Comprehensive and Collision

In most states, drivers are required to carry liability auto insurance. Collision coverage and comprehensive coverage, on the other hand, are typically optional.

You may be unclear as to why these forms of car insurance are optional and whether or not you should pay for them. As a general rule, more coverage is better coverage. However, in some cases, paying for collision or comprehensive car insurance may not be worth it.

What is Collision Coverage?

Collision coverage pays to repair OR replace your vehicle in the event that it crashes into another vehicle or object.

Unlike liability coverage, you don't get to choose a coverage limit. Rather, the coverage limit is equal to the Actual Cash Value (ACV) of your vehicle. In other words, the most that collision auto insurance will cover is the purchase price of your car minus appreciation and the deductible.

What is Comprehensive Coverage?

Comprehensive car insurance pays to repair OR replace your vehicle if it is damaged by certain events that are beyond your control and not caused by an accident. Random occurrences like fires and storms can cause damages to your vehicle not covered by liability auto insurance.

Comprehensive car insurance covers the cost to repair or replace your vehicle (up to its Actual Cash Value) for damages from occurrences like:

  • Theft.
  • Fire.
  • Vandalism.
  • Natural disasters.
  • Falling objects.
  • Hitting an animal.
Comprehensive Coverage Threats

Do You Need Collision and Comprehensive Coverage?

While state law may not require you to buy collision or comprehensive coverage, your leaseholder or lender might.

Most leaseholders and lenders will require you to purchase both types of insurance, and if you don't, they'll do it for you by adding the price onto the cost of your lease or loan. This is known as force-placed insurance and it can cost a lot more than if you'd purchased the coverage on your own.

If you own your car and have already paid it off, the decision to get additional insurance lies in your hands. While you may want to save money by forgoing collision and comprehensive coverage, consider some of the financial risks of doing so.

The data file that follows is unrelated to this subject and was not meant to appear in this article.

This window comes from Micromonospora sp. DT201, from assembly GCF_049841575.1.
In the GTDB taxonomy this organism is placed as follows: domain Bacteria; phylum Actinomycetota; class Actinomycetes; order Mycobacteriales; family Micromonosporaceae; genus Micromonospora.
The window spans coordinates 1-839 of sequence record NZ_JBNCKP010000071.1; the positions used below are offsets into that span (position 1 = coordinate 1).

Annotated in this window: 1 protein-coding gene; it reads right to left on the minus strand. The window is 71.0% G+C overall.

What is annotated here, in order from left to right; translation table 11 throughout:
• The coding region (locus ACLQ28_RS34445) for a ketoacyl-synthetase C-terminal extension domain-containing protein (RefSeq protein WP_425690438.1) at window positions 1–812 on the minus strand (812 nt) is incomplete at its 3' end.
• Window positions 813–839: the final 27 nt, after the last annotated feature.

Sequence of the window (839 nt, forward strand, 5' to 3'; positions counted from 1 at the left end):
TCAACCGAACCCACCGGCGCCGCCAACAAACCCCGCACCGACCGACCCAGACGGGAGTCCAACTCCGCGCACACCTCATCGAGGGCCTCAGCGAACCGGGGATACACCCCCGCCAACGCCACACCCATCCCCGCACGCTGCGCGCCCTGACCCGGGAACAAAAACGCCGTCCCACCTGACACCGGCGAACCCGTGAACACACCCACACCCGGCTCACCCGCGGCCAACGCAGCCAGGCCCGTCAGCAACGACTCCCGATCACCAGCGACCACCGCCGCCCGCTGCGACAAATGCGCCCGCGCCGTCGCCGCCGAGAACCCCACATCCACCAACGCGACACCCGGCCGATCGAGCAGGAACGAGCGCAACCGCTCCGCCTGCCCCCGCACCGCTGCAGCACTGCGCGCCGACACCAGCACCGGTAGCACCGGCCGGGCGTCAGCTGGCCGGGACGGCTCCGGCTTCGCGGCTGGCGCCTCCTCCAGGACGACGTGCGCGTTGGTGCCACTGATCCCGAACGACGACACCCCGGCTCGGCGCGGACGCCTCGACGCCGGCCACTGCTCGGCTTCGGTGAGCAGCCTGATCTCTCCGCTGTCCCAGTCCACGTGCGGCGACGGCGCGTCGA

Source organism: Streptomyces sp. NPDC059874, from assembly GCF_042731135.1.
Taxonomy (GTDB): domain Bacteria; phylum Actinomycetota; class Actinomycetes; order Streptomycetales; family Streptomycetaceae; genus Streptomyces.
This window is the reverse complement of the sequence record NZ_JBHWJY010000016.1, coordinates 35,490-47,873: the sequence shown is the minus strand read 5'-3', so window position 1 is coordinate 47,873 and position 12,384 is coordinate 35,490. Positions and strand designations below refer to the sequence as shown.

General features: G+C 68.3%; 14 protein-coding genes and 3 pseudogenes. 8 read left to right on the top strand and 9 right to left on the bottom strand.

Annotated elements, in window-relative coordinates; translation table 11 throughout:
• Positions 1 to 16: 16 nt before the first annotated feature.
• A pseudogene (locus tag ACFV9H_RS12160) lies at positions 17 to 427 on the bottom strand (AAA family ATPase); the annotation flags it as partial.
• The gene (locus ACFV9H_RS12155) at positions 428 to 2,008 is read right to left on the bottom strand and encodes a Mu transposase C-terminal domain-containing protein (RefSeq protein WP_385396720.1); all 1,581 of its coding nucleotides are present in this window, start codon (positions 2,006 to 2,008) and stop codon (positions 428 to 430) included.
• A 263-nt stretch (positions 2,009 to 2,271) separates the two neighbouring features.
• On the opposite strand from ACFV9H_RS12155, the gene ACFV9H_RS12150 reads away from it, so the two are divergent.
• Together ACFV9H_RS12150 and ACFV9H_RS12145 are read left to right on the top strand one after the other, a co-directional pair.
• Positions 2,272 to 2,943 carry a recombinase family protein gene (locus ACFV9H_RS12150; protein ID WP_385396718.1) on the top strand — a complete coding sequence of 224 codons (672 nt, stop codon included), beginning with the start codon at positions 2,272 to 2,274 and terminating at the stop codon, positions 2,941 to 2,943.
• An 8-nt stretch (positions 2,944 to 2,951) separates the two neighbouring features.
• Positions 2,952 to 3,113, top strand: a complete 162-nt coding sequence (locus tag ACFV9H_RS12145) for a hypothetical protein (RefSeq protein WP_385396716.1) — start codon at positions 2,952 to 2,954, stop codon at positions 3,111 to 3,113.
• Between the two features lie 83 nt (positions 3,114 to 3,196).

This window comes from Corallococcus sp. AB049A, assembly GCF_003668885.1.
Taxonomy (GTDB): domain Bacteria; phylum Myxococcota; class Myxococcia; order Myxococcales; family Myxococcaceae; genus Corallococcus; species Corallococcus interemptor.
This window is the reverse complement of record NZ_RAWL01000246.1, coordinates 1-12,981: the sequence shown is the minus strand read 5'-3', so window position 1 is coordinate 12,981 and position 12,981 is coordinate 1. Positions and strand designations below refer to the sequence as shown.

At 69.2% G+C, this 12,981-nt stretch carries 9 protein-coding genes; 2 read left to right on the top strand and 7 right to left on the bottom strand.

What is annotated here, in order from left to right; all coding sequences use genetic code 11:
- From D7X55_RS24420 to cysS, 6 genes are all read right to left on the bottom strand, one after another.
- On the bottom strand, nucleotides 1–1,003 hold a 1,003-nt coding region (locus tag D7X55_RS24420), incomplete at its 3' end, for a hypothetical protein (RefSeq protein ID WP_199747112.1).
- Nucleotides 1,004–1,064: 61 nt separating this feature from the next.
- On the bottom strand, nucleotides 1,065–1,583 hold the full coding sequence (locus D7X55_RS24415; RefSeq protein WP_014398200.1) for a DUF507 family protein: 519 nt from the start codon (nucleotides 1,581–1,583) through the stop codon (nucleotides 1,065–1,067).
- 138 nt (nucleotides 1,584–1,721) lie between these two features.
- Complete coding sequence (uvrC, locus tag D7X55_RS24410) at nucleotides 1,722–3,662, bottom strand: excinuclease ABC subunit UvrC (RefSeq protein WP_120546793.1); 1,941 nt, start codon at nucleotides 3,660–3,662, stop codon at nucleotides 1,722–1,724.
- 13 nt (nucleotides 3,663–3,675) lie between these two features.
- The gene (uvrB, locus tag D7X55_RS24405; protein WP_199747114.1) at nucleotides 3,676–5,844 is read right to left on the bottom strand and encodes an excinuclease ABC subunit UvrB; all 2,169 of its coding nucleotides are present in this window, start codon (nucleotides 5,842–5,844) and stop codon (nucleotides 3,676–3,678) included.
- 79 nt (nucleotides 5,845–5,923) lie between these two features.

Let's say you get into a crash or a tree falls on your car; you'll need to pay for the repairs or replacement completely out of pocket. Currently, if you can't afford to repair or replace your car, it's likely better for you to get collision and comprehensive car insurance.

Even if you do have enough money set aside to fully replace or repair your car, you may find it beneficial to purchase the additional coverage anyway.

Did you know, having collision insurance means your car may get repaired or replaced more quickly if you're not at fault in a crash? This is especially true if the other driver lacks adequate insurance or their insurance company contests your claims.

Plus, paying out of pocket for the cost of repairing or replacing a vehicle could dip deep into your savings, causing you more stress in the long run. You may also discover that forgoing collision and comprehensive insurance only saves you a couple hundred dollars each year, especially if you're a relatively careful driver.

Understanding Deductibles

Collision and comprehensive insurance coverage only kick in after the deductible has been met. The deductible is the portion of a claim you are responsible for covering out of pocket. Deductibles typically range from $100 to $1,000 and the higher your deductible is the lower your premium payments will be.

When choosing a deductible, make sure you can easily afford to pay it if need be. If not, it's better to pay more for your premium and less for your deductible.

The Bottom Line on Collision and Comprehensive Coverage

According to the Insurance Information Institute, approximately 77 percent of U.S. drivers have comprehensive insurance, and approximately 72 percent of U.S. drivers have collision insurance. While many of these folks select their coverage because they are required to by their lease or loan company, many others do so to protect their financial best interests.

Remember, both types of coverage are designed to make it more affordable for you to cover the cost of replacing or repairing your car if it's totaled or damaged. When purchasing either type, crunch the numbers and get some quotes to ensure that you get the best deal.